<< Back to all Blogs
Login or Create your own free blog
Layout:
Home > unschooling
 

unschooling

June 26th, 2006 at 06:06 am

Unschooling is the most common term for 'desire led leaning' or 'child directed learning' or 'unstructured learning'
And it goes totally against what most of us were indoctrinated to believe.

Unschooling mainly means, not forcing a child to learn. Not sitting them down for X number of hours (and not finding extra work to fill said hours) Not having a predetermined timeline set by average kids.

Bit different from the 6 hours mandatory for learning, the rest for fun. But in fact it is more like the origional word 'school' it meant free time in Greek, and apparently lots used their free time to learn. Unfortunatly now free time is for TV or playstation while school means work... I think we messed up in translation.

But how do you know they are learning? What if they learn the worng things? What if they don't learn anything? What are they doing if you are not making them sit for schoolwork?

Those are all the questions I still have about it. I don't have a lot of answers but the more I look into unschooling the more I reinforce two lessons.

lesson one: Unschooling can be used as an excuse to not teach period, or even worse as an excuse to not parent. I hate this lesson, every time I see unschooling used I cringe in fear that it will be another bad example of not parenting or not teaching.

Lesson two: I am an unschooler! I like this lesson. While I hate being lumped in with the first type of parent, I love being lumped in with the actual desire led learners.

I love seeing new ways my children learn without busy work. And an added bonus, it is cheaper..well not really. It is cheaper on busy work (why buy it if you don't want to use it) but more expensive in that your children have time to check out everything and anything, and we want them too! So we buy the violin weather or not our kid will complete training and be a master, we just want them to check it out. We buy the paint set weather or not our kid will be the next Da Vinci, we just want them to check it out. The hard part is being frugal while providing all the opportunity. The easy part is finding interest and time.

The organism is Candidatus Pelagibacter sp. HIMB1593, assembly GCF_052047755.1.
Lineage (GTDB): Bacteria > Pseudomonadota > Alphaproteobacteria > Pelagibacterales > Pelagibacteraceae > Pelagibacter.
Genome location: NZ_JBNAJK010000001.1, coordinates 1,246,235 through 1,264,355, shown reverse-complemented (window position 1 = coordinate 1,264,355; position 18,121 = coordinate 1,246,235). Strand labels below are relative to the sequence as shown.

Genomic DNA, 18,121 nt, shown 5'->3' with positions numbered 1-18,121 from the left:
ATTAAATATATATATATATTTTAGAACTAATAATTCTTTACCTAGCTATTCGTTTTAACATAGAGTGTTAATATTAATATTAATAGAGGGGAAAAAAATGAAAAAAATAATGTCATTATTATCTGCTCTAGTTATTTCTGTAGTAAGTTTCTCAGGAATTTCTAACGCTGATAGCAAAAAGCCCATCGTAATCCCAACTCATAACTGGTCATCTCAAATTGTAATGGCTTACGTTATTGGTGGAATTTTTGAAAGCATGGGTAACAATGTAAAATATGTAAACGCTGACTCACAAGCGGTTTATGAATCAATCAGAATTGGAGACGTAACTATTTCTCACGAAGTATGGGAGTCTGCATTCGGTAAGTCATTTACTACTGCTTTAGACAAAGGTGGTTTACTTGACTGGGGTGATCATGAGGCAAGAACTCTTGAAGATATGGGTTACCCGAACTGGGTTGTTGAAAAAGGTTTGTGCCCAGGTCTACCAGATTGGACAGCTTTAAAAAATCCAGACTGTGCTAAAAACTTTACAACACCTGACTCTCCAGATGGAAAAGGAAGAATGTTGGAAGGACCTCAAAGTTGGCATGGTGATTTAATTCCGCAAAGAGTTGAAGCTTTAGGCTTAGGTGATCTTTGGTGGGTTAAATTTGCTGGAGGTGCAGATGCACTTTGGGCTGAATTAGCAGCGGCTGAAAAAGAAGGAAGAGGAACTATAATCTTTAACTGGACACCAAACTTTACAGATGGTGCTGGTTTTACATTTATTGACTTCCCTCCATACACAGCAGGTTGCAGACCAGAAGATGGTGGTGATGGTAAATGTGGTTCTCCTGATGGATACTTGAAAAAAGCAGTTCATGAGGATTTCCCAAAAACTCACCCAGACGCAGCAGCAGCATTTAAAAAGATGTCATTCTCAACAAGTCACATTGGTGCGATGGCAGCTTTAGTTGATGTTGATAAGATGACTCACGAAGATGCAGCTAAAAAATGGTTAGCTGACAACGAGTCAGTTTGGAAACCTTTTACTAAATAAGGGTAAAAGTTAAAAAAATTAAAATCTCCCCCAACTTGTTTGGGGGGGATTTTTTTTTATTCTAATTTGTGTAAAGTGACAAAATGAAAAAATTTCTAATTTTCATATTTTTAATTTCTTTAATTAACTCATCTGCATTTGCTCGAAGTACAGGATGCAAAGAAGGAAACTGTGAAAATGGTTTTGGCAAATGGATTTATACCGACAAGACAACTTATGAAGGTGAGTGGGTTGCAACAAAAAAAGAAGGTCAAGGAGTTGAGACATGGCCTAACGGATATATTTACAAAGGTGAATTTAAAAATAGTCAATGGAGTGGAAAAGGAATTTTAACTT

2 Responses to “unschooling”

  1. contrary1 Says:

    I unschooled a batch of brilliant high schoolers for 4 years once....the greatest thing I ever did. I started out doing the traditional home schooling model & knew by the 2nd day that wasn't going to work with us.

    I found a great mentor & a couple online groups to participate in for support and off we went. At a fast pace I'll add. The girl was quicker at designing her un program........the 2 boys just sort of meandered through things, spending time playing computer games and reading. They all 3 are facinating people at this point in their lives, and I'm grateful I got the opportunity to work with them.

    I don't understand the poor parenting bit, perhaps because I never did this with younger kids. But, my older ones hadn't been parented prior to me getting them either........so perhaps there are similarities.

    We did spend money on this system, but with my kids I had them working too, so if they wanted something huge, I would match funds for them.
    The girl went to Europe a couple times (world history, of course!) and the boys wanted to build a computer or two....
    Borrowing or renting equipment would be my suggestion, to see if the idea was a real winner, then buy whatever.

  2. Princessperky Says:

    Renting/borrowing I need to look into that more.

    Thanks for sharing about your kids, I love to hear success stories. Reminds me I might be able to do it.

    The poor parenting bothers me, but it isn't like there is not bad parenting in regular schools!

Leave a Reply

(Note: If you were logged in, we could automatically fill in these fields for you.)
*
Will not be published.
   

* Please spell out the number 4.  [ Why? ]

vB Code: You can use these tags: [b] [i] [u] [url] [email]